Roger Clemens' legacy about vanity, and that was his downfall
Oh, not of the indictment. If there's anything vain about someone possibly going to prison, I've yet to see it. No, the vanity is what, one must think, brought Clemens to this dreaded point in his life; the belief that throwing a baseball -- a random act somehow deemed valuable by our society -- is important and powerful and worthy of great riches and praise and status.
For his entire life, from a boyhood split between Ohio and Texas to San Jacinto College to the University of Texas to the minor and major leagues to retirement to un-retirement to retirement to un-retirement to retirement to now, Clemens has viewed himself as a baseball player, and only a baseball player.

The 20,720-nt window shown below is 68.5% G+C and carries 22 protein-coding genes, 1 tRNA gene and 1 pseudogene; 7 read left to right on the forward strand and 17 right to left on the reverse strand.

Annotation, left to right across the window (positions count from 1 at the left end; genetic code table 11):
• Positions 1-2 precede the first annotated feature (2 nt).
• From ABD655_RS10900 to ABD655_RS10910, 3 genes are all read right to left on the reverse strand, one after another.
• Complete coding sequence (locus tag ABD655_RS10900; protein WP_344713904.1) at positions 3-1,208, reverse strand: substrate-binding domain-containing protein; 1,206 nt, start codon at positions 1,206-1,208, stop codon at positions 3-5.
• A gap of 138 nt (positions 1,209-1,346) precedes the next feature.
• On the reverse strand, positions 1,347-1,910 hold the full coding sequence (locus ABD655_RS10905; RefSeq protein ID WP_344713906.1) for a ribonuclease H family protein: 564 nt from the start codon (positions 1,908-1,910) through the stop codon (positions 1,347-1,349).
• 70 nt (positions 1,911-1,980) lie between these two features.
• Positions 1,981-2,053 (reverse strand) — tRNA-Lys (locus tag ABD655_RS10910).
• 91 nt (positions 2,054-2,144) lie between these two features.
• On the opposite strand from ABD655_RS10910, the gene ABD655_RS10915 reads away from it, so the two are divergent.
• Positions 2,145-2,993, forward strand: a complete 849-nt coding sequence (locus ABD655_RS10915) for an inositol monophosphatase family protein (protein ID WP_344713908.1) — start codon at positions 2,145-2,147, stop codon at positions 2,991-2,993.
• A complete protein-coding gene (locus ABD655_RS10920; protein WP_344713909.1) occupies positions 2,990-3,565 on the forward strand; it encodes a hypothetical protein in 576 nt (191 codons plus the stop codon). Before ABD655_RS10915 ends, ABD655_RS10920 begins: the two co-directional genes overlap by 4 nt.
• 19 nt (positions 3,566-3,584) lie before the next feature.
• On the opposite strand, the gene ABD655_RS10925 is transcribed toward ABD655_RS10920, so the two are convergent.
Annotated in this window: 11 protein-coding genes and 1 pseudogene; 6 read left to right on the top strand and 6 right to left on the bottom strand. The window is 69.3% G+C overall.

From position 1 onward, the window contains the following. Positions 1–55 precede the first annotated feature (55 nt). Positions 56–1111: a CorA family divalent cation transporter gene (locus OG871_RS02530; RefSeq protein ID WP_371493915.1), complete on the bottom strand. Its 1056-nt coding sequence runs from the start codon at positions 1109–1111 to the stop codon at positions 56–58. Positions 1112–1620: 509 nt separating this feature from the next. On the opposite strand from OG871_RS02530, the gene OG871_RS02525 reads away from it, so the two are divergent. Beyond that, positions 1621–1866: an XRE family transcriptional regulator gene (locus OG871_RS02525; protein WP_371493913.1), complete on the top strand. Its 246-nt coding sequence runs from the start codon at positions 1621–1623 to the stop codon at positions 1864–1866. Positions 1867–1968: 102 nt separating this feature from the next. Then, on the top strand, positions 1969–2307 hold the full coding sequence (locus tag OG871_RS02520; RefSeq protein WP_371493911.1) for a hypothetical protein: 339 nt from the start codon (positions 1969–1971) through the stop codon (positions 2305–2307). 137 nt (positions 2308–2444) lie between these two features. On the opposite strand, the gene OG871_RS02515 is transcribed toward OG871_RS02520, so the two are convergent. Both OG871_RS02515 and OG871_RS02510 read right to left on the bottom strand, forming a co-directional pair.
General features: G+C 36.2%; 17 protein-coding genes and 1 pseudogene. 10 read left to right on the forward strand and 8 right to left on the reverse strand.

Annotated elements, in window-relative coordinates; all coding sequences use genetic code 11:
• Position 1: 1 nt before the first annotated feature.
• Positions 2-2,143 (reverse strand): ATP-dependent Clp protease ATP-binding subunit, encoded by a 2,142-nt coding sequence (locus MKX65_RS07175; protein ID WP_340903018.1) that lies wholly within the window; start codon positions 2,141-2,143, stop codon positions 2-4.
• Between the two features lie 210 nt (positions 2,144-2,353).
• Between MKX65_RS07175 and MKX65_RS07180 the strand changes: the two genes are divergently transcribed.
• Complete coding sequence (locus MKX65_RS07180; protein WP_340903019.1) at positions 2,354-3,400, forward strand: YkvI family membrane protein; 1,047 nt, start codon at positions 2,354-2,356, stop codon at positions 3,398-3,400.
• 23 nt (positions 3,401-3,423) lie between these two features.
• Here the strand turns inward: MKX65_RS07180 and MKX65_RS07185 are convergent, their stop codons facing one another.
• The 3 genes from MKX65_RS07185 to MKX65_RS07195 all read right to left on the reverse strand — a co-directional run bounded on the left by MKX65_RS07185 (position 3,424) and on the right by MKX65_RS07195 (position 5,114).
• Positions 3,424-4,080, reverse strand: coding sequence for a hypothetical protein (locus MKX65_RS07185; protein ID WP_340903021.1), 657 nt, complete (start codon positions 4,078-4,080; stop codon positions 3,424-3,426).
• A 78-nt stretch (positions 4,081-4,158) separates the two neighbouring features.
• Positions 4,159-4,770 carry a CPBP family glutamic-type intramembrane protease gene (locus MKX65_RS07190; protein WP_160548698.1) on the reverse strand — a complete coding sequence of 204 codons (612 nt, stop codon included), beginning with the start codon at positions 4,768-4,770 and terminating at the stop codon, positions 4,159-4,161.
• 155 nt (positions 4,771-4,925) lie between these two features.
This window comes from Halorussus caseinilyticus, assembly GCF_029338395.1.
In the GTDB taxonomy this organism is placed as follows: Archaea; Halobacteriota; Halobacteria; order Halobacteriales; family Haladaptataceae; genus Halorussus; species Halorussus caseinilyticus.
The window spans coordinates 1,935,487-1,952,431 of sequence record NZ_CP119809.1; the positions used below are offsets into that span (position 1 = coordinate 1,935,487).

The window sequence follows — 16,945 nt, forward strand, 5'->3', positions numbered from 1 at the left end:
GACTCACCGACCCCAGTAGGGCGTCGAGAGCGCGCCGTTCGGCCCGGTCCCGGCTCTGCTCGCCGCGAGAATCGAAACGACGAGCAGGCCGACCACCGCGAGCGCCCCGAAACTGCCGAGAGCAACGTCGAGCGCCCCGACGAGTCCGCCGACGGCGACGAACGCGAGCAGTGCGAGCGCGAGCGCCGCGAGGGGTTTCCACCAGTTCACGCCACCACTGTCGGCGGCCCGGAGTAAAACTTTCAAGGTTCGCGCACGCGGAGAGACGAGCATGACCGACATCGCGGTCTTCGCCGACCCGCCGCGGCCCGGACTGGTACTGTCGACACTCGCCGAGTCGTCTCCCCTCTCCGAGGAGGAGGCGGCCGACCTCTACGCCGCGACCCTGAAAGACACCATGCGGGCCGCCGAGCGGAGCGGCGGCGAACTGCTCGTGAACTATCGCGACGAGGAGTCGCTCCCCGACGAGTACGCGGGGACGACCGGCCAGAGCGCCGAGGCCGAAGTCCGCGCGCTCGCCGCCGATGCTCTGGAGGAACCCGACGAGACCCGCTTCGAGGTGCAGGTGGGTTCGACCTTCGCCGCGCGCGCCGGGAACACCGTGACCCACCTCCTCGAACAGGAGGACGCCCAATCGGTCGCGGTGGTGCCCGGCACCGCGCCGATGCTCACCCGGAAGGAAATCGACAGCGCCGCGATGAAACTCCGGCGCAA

He has four sons, and all of them --
But that's who Roger Clemens is. The kind of guy who names his children after a strikeout. The kind of guy who, for holidays, presents teammates with signed photographs of himself. The kind of guy with vanity baseball-themed license plates (SOX-21 back during his Boston years, CY-MVP more recently) and the kind of guy who, sans humor or irony, refers to himself not in the first person or third person, but by a nickname. As
This is not to mock Clemens. Just as I was surely made to be a schlubby, poorly dressed writer with two left feet and a vanishing hairline, Clemens is who he is (or was who he was) -- a fastball-slinging Terminator, sent here from the future to strike fear in opposing batters and bring thousands of fans to their feet.
Truth is, when it comes to doing anything to triumph in a sporting arena, history has shown vanity to be a more powerful tool than speed, strength, balance and even timing. Look at the legends --
Yet here's the catch: What vanity giveth, vanity taketh away. Ali's career ended with a pummeling from
Then lied about it.